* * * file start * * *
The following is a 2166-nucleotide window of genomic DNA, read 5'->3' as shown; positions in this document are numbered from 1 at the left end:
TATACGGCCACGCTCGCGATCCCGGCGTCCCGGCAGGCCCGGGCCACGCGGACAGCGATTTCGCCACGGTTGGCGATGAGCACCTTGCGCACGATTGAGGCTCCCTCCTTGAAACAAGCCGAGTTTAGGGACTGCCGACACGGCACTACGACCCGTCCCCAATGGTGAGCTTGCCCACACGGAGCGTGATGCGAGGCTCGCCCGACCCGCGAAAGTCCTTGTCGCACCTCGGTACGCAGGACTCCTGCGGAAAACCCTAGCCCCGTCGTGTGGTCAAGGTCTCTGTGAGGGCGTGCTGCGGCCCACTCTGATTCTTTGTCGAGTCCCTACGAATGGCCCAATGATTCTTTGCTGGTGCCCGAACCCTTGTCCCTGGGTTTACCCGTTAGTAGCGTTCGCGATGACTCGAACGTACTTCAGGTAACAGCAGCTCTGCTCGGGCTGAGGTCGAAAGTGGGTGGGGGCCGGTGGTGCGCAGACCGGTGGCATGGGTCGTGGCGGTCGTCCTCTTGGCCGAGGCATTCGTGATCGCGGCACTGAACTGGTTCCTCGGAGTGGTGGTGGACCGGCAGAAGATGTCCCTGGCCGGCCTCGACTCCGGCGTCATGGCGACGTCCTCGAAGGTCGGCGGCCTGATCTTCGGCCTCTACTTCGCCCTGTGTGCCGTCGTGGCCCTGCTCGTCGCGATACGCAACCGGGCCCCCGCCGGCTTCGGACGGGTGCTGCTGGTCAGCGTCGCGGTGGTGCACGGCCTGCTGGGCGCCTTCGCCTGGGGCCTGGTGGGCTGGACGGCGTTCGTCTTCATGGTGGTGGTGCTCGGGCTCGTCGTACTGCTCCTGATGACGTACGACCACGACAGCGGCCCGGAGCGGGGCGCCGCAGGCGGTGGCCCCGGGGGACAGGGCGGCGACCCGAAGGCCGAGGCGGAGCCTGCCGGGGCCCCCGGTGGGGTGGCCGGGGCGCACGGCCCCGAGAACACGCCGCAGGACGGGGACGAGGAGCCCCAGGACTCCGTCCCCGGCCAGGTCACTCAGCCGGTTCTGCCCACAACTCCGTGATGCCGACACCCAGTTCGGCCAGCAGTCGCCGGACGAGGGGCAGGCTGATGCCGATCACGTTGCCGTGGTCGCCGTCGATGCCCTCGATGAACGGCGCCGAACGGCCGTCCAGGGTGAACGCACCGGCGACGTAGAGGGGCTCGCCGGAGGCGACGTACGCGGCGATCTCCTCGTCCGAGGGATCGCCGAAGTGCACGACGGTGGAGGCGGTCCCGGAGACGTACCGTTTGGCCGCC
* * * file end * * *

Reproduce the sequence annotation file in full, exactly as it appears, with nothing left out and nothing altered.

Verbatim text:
The following is a 2166-nucleotide window of genomic DNA, read 5'->3' as shown; positions in this document are numbered from 1 at the left end:
TATACGGCCACGCTCGCGATCCCGGCGTCCCGGCAGGCCCGGGCCACGCGGACAGCGATTTCGCCACGGTTGGCGATGAGCACCTTGCGCACGATTGAGGCTCCCTCCTTGAAACAAGCCGAGTTTAGGGACTGCCGACACGGCACTACGACCCGTCCCCAATGGTGAGCTTGCCCACACGGAGCGTGATGCGAGGCTCGCCCGACCCGCGAAAGTCCTTGTCGCACCTCGGTACGCAGGACTCCTGCGGAAAACCCTAGCCCCGTCGTGTGGTCAAGGTCTCTGTGAGGGCGTGCTGCGGCCCACTCTGATTCTTTGTCGAGTCCCTACGAATGGCCCAATGATTCTTTGCTGGTGCCCGAACCCTTGTCCCTGGGTTTACCCGTTAGTAGCGTTCGCGATGACTCGAACGTACTTCAGGTAACAGCAGCTCTGCTCGGGCTGAGGTCGAAAGTGGGTGGGGGCCGGTGGTGCGCAGACCGGTGGCATGGGTCGTGGCGGTCGTCCTCTTGGCCGAGGCATTCGTGATCGCGGCACTGAACTGGTTCCTCGGAGTGGTGGTGGACCGGCAGAAGATGTCCCTGGCCGGCCTCGACTCCGGCGTCATGGCGACGTCCTCGAAGGTCGGCGGCCTGATCTTCGGCCTCTACTTCGCCCTGTGTGCCGTCGTGGCCCTGCTCGTCGCGATACGCAACCGGGCCCCCGCCGGCTTCGGACGGGTGCTGCTGGTCAGCGTCGCGGTGGTGCACGGCCTGCTGGGCGCCTTCGCCTGGGGCCTGGTGGGCTGGACGGCGTTCGTCTTCATGGTGGTGGTGCTCGGGCTCGTCGTACTGCTCCTGATGACGTACGACCACGACAGCGGCCCGGAGCGGGGCGCCGCAGGCGGTGGCCCCGGGGGACAGGGCGGCGACCCGAAGGCCGAGGCGGAGCCTGCCGGGGCCCCCGGTGGGGTGGCCGGGGCGCACGGCCCCGAGAACACGCCGCAGGACGGGGACGAGGAGCCCCAGGACTCCGTCCCCGGCCAGGTCACTCAGCCGGTTCTGCCCACAACTCCGTGATGCCGACACCCAGTTCGGCCAGCAGTCGCCGGACGAGGGGCAGGCTGATGCCGATCACGTTGCCGTGGTCGCCGTCGATGCCCTCGATGAACGGCGCCGAACGGCCGTCCAGGGTGAACGCACCGGCGACGTAGAGGGGCTCGCCGGAGGCGACGTACGCGGCGATCTCCTCGTCCGAGGGATCGCCGAAGTGCACGACGGTGGAGGCGGTCCCGGAGACGTACCGTTTGGCCGCC